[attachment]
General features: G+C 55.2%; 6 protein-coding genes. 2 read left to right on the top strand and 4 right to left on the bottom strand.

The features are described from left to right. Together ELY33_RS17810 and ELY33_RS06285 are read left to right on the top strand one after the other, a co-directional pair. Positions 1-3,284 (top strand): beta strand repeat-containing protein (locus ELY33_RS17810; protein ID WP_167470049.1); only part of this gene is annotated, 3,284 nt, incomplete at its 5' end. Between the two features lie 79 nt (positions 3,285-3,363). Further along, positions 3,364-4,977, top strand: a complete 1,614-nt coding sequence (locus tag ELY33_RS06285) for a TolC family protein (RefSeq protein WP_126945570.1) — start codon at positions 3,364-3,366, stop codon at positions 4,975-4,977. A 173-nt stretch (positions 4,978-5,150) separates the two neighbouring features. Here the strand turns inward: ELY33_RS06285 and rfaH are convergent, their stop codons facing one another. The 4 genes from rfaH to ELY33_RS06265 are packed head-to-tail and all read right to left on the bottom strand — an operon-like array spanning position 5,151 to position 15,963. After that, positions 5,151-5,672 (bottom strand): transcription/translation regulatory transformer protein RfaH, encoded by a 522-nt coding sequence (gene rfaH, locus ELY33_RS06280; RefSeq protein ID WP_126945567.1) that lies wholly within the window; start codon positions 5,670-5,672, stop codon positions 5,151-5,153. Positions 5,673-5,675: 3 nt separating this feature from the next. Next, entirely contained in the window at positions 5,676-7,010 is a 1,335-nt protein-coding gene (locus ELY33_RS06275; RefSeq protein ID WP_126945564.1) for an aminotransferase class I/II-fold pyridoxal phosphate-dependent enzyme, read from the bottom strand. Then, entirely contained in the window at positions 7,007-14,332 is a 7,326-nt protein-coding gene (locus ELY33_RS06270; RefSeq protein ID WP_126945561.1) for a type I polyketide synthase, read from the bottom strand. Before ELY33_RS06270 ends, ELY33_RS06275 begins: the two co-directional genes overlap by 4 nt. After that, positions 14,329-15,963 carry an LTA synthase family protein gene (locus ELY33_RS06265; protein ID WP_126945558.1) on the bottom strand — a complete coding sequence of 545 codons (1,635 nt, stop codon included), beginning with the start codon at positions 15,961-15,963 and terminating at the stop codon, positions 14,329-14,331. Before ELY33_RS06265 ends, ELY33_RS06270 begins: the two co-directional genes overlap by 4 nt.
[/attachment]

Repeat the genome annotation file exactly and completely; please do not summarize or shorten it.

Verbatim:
General features: G+C 55.2%; 6 protein-coding genes. 2 read left to right on the top strand and 4 right to left on the bottom strand.

The features are described from left to right. Together ELY33_RS17810 and ELY33_RS06285 are read left to right on the top strand one after the other, a co-directional pair. Positions 1-3,284 (top strand): beta strand repeat-containing protein (locus ELY33_RS17810; protein ID WP_167470049.1); only part of this gene is annotated, 3,284 nt, incomplete at its 5' end. Between the two features lie 79 nt (positions 3,285-3,363). Further along, positions 3,364-4,977, top strand: a complete 1,614-nt coding sequence (locus tag ELY33_RS06285) for a TolC family protein (RefSeq protein WP_126945570.1) — start codon at positions 3,364-3,366, stop codon at positions 4,975-4,977. A 173-nt stretch (positions 4,978-5,150) separates the two neighbouring features. Here the strand turns inward: ELY33_RS06285 and rfaH are convergent, their stop codons facing one another. The 4 genes from rfaH to ELY33_RS06265 are packed head-to-tail and all read right to left on the bottom strand — an operon-like array spanning position 5,151 to position 15,963. After that, positions 5,151-5,672 (bottom strand): transcription/translation regulatory transformer protein RfaH, encoded by a 522-nt coding sequence (gene rfaH, locus ELY33_RS06280; RefSeq protein ID WP_126945567.1) that lies wholly within the window; start codon positions 5,670-5,672, stop codon positions 5,151-5,153. Positions 5,673-5,675: 3 nt separating this feature from the next. Next, entirely contained in the window at positions 5,676-7,010 is a 1,335-nt protein-coding gene (locus ELY33_RS06275; RefSeq protein ID WP_126945564.1) for an aminotransferase class I/II-fold pyridoxal phosphate-dependent enzyme, read from the bottom strand. Then, entirely contained in the window at positions 7,007-14,332 is a 7,326-nt protein-coding gene (locus ELY33_RS06270; RefSeq protein ID WP_126945561.1) for a type I polyketide synthase, read from the bottom strand. Before ELY33_RS06270 ends, ELY33_RS06275 begins: the two co-directional genes overlap by 4 nt. After that, positions 14,329-15,963 carry an LTA synthase family protein gene (locus ELY33_RS06265; protein ID WP_126945558.1) on the bottom strand — a complete coding sequence of 545 codons (1,635 nt, stop codon included), beginning with the start codon at positions 15,961-15,963 and terminating at the stop codon, positions 14,329-14,331. Before ELY33_RS06265 ends, ELY33_RS06270 begins: the two co-directional genes overlap by 4 nt.